Something quietly extraordinary is happening this week, even as world-rattling events roll in at blink-and-you’ll-miss-it speed. Amid the tumult—those who went to sleep on the early side last night woke up today to find we’re now feuding with Australia (yes, Australia)—big business is rediscovering a political backbone it’s been missing for the better part of the last decade.
It took President Trump’s executive order on immigration to galvanize industry. But now corporate supplicants who lined up at Trump Tower post-election to make amends with the incoming president are transforming into the ad hoc leadership of a movement that looks like the best bet for containing the administration’s more intemperate instincts.
Tech executives were first into the breach, and they remain the driving force behind the new pushback. But others, from manufacturing to financial services, have piled in behind them. CEOs from companies across the country most actively opposed to the ban are adding their names to a letter (deadline: 5 p.m. EST tonight) addressed to Trump asking for major changes.
The idea, according to one tech industry source involved in the effort, is to get it to the White House before the inaugural meeting of Trump’s CEO kitchen cabinet convenes there on Friday. The group—officially the President’s Strategic and Policy Forum, headed by Blackstone CEO Steve Schwarzman—includes Uber CEO Travis Kalanick, who’s emerged as one of the ban’s most vocal private-sector critics, after his initial silence spawned a #DeleteUber movement. Others on record in opposition who are expected to show up for the meeting tomorrow: BlackRock’s Larry Fink, IBM’s Ginni Rometty, JP Morgan Chase’s Jamie Dimon, and Elon Musk of Tesla and SpaceX.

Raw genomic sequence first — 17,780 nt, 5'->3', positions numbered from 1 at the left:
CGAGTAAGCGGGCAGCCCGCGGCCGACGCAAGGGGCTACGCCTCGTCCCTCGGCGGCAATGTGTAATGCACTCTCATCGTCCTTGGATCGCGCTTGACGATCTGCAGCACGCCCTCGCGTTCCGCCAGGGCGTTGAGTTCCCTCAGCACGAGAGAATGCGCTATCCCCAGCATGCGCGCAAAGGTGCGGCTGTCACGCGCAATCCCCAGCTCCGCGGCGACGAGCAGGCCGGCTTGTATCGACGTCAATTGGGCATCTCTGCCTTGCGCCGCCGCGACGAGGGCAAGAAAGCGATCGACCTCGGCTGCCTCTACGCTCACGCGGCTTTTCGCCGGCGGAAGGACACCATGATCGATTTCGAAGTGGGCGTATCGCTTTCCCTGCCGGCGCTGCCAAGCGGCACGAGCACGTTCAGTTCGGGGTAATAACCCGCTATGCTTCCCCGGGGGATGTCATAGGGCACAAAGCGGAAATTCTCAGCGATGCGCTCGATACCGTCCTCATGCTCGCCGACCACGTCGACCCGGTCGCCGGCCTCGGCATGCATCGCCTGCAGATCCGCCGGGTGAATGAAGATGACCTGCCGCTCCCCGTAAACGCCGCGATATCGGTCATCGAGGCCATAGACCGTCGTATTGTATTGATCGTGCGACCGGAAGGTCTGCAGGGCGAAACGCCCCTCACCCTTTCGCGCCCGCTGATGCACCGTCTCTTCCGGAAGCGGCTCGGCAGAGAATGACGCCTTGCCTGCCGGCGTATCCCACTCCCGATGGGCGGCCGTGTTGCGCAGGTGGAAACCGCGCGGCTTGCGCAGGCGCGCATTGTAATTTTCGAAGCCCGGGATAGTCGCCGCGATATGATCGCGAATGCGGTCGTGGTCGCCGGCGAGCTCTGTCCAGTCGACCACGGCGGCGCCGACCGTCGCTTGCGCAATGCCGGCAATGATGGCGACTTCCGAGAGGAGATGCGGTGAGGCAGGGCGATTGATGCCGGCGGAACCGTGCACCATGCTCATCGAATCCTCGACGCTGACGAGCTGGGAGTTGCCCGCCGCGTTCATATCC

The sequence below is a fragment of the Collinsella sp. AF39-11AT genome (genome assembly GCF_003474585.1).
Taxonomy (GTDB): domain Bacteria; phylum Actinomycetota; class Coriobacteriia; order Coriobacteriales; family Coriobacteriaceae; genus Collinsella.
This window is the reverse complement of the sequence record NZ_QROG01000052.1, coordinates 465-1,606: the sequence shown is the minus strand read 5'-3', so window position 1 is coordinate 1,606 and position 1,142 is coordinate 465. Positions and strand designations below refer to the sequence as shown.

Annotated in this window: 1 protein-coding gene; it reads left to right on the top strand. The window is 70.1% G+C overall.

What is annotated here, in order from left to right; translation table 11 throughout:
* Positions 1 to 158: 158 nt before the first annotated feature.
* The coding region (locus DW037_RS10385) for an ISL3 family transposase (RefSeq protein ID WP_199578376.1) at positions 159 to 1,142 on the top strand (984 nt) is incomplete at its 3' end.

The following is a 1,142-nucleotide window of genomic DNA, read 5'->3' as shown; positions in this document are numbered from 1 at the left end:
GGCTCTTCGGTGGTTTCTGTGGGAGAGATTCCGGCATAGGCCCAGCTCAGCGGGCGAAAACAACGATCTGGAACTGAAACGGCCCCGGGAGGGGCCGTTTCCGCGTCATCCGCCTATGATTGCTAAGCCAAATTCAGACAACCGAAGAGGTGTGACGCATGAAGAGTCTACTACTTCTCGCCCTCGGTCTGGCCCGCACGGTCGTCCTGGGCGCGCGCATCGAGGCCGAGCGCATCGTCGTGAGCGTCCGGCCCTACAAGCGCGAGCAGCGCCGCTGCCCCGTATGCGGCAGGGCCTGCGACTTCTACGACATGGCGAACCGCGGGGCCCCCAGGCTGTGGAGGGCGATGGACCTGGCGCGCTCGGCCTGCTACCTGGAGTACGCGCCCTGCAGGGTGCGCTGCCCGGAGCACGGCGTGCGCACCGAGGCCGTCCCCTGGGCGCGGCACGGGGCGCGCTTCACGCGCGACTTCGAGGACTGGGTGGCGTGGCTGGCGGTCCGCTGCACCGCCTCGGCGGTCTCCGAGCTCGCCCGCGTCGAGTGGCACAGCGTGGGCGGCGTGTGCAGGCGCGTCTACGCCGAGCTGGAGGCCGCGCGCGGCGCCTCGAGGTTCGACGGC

Meanwhile, general counsels for several major tech firms huddled Wednesday night to coordinate legal strategy, with the discussion centering on how to back up the ACLU’s challenge to the ban and filing amicus briefs in support of the Washington state attorney general’s suit that seeks to invalidate it, the tech insider says.
The industry would like to keep some political capital in reserve for a battle it’s anticipating with the administration over work visas for foreign-born talent. But leaders also see the ban as related. “To the extent it has a chilling impact on people wanting to come here and work for U.S. companies, there’s collateral damage,” the source says. In the immediate term, the ban has dramatically ratcheted up the stakes for a Friday meeting that otherwise would have turned on areas of agreement, like tax reform and infrastructure spending, that now seem a long way off.